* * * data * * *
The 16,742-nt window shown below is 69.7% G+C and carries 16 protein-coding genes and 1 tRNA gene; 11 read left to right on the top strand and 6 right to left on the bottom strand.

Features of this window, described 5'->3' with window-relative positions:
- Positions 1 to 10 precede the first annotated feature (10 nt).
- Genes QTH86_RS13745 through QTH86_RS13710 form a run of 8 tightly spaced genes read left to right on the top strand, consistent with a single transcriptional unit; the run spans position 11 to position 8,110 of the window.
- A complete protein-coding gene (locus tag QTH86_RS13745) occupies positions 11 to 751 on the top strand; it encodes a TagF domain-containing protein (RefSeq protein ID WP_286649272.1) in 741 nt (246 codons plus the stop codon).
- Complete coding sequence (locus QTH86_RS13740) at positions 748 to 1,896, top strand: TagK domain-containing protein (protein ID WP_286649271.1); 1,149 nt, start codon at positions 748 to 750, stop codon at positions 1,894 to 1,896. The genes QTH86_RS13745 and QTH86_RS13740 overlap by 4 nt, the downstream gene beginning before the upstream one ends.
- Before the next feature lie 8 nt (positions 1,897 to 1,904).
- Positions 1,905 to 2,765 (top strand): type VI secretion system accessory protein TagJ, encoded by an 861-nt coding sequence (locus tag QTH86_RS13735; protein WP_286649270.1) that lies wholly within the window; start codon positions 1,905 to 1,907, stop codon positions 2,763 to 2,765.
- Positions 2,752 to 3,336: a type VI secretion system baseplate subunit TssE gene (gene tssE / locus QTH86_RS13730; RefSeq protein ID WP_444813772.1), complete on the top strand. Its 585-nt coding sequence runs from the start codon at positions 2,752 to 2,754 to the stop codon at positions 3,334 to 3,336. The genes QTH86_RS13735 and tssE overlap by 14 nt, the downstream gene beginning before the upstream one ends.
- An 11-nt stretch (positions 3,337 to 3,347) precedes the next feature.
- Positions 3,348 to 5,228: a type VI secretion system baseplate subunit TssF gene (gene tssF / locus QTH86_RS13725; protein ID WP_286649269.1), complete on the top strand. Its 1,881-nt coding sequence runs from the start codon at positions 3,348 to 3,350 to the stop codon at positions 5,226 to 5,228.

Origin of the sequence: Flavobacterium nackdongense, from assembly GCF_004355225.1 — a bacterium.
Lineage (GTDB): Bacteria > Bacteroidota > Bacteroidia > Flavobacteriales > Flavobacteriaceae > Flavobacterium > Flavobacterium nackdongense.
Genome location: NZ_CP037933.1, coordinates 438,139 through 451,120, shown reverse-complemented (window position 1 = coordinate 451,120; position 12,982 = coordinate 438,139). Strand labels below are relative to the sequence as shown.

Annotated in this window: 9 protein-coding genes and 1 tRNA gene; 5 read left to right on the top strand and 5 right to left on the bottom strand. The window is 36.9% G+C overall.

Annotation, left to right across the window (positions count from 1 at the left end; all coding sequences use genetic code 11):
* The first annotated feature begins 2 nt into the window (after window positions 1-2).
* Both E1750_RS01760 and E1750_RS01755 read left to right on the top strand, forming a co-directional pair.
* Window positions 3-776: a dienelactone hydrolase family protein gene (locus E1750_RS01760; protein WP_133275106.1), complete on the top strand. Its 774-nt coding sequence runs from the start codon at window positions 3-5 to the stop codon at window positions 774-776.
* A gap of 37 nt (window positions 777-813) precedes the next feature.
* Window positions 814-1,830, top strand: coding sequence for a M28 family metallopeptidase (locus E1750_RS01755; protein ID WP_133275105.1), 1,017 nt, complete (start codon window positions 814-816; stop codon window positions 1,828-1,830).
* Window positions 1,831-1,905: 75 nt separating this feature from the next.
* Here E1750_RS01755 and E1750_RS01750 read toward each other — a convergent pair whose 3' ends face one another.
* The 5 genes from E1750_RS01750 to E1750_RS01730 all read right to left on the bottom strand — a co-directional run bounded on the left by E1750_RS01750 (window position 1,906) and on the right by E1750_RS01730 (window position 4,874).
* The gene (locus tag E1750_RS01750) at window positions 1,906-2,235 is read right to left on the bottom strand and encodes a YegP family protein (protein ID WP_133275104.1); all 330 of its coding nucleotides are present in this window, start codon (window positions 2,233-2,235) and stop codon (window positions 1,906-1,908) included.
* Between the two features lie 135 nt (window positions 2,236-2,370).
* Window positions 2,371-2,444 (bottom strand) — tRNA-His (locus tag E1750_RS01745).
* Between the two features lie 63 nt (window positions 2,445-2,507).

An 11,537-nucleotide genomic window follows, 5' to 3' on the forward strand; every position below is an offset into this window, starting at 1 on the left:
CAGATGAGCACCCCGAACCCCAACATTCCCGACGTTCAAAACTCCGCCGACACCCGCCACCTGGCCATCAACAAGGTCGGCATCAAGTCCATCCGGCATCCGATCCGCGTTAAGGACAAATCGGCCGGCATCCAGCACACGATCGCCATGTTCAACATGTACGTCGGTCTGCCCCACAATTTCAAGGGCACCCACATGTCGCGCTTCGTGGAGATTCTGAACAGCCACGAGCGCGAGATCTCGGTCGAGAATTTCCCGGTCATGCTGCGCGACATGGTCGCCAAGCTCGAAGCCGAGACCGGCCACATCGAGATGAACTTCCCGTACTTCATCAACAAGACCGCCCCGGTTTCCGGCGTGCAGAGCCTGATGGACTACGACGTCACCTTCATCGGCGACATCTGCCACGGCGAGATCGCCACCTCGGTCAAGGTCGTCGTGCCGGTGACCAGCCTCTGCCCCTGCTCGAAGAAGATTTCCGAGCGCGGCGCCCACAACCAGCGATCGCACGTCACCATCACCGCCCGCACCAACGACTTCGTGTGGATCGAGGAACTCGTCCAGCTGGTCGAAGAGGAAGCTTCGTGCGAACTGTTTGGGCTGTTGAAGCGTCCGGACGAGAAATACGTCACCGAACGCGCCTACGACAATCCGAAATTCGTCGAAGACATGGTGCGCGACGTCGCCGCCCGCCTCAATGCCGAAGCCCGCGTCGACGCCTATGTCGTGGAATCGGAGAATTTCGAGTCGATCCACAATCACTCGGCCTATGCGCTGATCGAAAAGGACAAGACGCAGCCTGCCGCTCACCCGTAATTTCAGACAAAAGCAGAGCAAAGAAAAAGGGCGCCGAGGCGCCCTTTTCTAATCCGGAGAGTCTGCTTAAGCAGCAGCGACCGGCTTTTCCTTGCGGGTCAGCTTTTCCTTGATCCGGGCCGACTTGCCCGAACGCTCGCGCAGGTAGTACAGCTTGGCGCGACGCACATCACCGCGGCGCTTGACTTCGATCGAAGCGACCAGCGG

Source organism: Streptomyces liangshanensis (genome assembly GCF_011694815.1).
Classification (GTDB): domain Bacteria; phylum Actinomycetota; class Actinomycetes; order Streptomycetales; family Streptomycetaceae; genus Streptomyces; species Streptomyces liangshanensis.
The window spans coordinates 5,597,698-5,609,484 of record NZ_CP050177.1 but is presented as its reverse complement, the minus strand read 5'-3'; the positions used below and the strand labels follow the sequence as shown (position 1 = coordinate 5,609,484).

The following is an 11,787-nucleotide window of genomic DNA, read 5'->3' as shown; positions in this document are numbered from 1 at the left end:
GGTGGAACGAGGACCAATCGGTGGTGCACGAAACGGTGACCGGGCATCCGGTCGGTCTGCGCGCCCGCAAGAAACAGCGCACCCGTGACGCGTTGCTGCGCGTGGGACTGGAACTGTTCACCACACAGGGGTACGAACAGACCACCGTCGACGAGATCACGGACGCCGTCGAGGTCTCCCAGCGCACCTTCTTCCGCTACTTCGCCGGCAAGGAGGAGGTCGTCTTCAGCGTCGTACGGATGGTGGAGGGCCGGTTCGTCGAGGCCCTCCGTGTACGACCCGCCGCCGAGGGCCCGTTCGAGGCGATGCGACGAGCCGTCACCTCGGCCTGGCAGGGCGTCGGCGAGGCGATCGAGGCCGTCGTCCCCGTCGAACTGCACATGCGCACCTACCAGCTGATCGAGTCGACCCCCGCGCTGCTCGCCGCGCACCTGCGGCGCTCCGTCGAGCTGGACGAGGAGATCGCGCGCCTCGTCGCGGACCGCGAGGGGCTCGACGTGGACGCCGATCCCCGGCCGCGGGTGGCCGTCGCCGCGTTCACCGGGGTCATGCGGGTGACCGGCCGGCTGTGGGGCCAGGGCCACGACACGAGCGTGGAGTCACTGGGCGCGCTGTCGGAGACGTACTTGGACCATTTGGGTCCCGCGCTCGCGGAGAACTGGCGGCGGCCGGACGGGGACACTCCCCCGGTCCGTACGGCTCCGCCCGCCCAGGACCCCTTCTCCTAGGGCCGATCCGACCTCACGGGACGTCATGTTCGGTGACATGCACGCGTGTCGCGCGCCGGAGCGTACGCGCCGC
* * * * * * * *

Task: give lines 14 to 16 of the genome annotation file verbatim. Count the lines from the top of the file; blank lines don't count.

Genome location: NZ_CP037933.1, coordinates 438,139 through 451,120, shown reverse-complemented (window position 1 = coordinate 451,120; position 12,982 = coordinate 438,139). Strand labels below are relative to the sequence as shown.

Annotated in this window: 9 protein-coding genes and 1 tRNA gene; 5 read left to right on the top strand and 5 right to left on the bottom strand. The window is 36.9% G+C overall.

Annotation, left to right across the window (positions count from 1 at the left end; all coding sequences use genetic code 11):